Consumers are enjoying — and keeping — the active lifestyle changes they made during the pandemic, Dick’s Sporting Goods said on Wednesday (May 26) as it posted record first-quarter sales and earnings and raised its full-year forecast.
For the three months ending May 1, the nation’s largest sporting goods retailer said that its sales rose 119 percent from the COVID-ravaged trough in 2020, and 52 percent from the first quarter of 2019. According to CEO Lauren Hobart, who took over the top job on Feb. 1, the quarter was driven by strong consumer demand across golf, outdoor activities, home fitness and active lifestyle, as well as a resurgence and reopening of youth activities.
“The strength of our diverse category portfolio, supply chain, technology capabilities and omnichannel execution helped us continue to capitalize on strong consumer demand,” Hobart said, noting a bounce in Dick’s team sports business “as kids began to get back out on the field after a year in which many youth sports activities were delayed or canceled.”
The Pittsburgh-based operator of 855 traditional retail and specialty locations said that its same-store sales rose 115 percent, while its eCommerce growth rate slowed to 14 percent from 110 percent a year ago, bringing its digital penetration rate to 20 percent of total sales. The retailer also saw an 80 percent drop in COVID-related safety costs, to just $13 million from $62 million last year, which also helped to widen bottom-line results.
A Bold, Experiential Future
The latest quarterly results also include the company’s new “Dick’s House Of Sports” concept store that it launched in April, which includes indoor and outdoor play spaces that allow for experiential shopping, kicking, climbing, swinging and more.
Ed Stack, executive chairman and prior CEO, told investors to expect to see more of that hands-on business model going forward, predicting that 2021 will be the boldest and most transformational year in the company’s history. “We believe the future of retail is experiential, powered by technology and a world-class omnichannel operating model,” he said. “We are reimagining the athlete experience, both across our core business and through new concepts that we have been working on for the past several years, which will collectively propel our growth in the future.”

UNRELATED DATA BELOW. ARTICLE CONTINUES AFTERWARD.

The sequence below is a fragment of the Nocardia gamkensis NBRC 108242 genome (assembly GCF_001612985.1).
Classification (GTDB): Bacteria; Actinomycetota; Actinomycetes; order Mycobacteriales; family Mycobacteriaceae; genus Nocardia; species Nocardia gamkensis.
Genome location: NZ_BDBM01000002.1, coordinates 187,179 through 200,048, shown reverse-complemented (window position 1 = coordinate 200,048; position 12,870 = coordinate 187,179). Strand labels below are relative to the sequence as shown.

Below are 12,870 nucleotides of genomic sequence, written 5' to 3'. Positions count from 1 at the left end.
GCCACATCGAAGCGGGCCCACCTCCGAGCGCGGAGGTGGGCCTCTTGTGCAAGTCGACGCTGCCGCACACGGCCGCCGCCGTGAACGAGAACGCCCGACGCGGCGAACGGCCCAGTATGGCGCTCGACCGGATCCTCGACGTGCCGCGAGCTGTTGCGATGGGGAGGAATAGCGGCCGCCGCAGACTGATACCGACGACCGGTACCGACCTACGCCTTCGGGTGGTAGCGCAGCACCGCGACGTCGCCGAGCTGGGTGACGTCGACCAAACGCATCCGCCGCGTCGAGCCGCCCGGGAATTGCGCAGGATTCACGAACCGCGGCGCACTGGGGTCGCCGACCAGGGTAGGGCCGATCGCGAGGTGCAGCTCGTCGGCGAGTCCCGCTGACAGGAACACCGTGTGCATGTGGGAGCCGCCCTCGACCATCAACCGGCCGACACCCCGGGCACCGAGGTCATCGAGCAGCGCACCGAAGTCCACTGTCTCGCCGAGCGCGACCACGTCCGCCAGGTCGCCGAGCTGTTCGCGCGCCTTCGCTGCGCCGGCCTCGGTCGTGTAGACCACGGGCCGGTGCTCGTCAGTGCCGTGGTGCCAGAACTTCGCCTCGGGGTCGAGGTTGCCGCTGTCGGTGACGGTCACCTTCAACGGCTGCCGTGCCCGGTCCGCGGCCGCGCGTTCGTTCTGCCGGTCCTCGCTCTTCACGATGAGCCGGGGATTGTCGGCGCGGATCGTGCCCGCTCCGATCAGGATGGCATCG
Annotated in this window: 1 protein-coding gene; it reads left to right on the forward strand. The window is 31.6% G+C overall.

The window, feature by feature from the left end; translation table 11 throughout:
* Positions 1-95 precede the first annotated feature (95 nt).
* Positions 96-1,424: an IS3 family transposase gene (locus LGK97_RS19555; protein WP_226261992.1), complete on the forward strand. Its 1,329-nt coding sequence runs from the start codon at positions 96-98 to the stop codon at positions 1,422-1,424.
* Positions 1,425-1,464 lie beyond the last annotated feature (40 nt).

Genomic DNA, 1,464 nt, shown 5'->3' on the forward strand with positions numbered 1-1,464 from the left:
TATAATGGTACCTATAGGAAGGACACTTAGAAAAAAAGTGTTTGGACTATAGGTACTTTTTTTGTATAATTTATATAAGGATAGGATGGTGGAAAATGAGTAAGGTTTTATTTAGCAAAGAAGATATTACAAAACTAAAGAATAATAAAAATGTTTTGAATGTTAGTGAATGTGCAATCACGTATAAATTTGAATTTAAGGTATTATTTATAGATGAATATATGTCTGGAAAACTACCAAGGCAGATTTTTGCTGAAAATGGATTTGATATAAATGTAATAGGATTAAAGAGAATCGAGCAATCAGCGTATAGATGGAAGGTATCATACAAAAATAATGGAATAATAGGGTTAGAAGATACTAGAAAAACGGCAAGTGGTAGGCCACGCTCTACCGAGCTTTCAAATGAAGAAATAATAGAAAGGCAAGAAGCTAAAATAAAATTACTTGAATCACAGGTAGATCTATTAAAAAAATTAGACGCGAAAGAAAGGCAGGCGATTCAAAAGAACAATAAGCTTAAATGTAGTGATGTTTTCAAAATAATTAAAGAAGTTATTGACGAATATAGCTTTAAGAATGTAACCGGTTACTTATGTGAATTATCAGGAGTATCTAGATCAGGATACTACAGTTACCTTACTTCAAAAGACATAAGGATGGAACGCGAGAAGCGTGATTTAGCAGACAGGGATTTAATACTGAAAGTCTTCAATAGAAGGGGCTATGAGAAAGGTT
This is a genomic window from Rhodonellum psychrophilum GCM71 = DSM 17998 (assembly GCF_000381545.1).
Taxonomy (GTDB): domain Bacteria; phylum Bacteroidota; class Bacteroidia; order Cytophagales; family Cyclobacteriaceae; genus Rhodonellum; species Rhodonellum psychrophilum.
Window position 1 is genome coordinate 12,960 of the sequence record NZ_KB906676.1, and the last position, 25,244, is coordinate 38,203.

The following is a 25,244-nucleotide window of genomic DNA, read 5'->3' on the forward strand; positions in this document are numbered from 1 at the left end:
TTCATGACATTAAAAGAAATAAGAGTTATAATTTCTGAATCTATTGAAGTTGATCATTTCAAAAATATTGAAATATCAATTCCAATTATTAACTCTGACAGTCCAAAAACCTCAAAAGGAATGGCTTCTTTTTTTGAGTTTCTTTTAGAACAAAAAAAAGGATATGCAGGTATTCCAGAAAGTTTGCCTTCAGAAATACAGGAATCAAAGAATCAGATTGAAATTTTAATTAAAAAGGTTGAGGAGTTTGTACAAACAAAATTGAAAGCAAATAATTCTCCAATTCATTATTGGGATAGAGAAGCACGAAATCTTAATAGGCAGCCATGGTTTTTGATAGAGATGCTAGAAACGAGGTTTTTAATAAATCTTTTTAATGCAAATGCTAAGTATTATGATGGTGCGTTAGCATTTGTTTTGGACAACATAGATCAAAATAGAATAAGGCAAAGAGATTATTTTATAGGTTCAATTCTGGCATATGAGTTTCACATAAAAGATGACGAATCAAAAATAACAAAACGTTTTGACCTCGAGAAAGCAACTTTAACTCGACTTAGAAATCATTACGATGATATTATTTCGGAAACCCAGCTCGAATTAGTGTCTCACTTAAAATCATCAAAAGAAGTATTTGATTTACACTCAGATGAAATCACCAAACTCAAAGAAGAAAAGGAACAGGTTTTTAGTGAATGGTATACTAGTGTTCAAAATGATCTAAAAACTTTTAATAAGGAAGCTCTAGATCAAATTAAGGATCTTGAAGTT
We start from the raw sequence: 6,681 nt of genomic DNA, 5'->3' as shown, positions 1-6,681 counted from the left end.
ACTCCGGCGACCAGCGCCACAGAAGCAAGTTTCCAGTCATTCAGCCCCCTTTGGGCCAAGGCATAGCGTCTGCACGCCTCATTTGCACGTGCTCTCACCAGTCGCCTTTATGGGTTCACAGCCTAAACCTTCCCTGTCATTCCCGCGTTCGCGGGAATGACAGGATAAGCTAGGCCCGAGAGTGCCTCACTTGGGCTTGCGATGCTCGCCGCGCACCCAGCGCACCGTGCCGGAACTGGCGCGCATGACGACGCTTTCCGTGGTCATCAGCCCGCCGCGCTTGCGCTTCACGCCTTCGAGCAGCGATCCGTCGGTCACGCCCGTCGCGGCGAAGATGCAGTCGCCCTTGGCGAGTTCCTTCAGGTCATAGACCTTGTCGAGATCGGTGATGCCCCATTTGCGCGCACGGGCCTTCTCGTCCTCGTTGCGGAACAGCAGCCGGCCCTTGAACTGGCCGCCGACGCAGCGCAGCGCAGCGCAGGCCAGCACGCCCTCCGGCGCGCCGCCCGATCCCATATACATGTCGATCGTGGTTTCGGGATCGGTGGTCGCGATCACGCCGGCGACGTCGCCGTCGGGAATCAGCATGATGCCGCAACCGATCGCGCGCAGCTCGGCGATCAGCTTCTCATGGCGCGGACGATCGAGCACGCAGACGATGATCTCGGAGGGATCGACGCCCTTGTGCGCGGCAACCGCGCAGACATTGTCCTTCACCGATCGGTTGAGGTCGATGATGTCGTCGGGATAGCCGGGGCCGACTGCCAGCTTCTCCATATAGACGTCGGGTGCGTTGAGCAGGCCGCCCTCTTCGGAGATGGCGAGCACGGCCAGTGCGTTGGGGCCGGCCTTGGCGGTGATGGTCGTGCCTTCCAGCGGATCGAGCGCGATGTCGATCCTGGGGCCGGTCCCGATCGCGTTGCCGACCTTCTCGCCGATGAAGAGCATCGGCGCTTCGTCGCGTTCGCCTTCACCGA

The sporting goods and athletic apparel retailer has made a major investment in building an omnichannel business, an effort that already sees Dick’s fulfilling 70 percent of its online orders via in-store or curbside pickup. In addition, the company’s latest move to differentiate itself via the “showrooming” concept — which uses brick-and-mortar locations to allow customers to touch and try on merchandise — is aimed at driving sales and attracting new customers. Hobart said the company expects to open six new Dick’s Sporting Goods stores and eight specialty concept stores in 2021.
“Looking ahead, we remain very enthusiastic about our business and are pleased to increase our full-year sales and earnings outlook,” she added, noting that the retailer now projects $10.5 to $10.8 billion in sales, reflecting same-store sales growth of 8 to 11 percent.